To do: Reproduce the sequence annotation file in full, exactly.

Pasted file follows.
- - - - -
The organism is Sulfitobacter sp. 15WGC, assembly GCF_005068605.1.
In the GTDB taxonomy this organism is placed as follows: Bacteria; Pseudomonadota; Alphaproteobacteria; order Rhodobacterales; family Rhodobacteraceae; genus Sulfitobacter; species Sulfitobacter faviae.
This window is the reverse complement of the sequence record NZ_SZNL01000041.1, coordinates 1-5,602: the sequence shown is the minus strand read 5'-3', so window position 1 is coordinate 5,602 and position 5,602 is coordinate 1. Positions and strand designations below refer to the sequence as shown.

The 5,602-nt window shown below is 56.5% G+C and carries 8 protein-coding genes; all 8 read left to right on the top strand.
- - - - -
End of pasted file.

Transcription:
The organism is Sulfitobacter sp. 15WGC, assembly GCF_005068605.1.
In the GTDB taxonomy this organism is placed as follows: Bacteria; Pseudomonadota; Alphaproteobacteria; order Rhodobacterales; family Rhodobacteraceae; genus Sulfitobacter; species Sulfitobacter faviae.
This window is the reverse complement of the sequence record NZ_SZNL01000041.1, coordinates 1-5,602: the sequence shown is the minus strand read 5'-3', so window position 1 is coordinate 5,602 and position 5,602 is coordinate 1. Positions and strand designations below refer to the sequence as shown.

The 5,602-nt window shown below is 56.5% G+C and carries 8 protein-coding genes; all 8 read left to right on the top strand.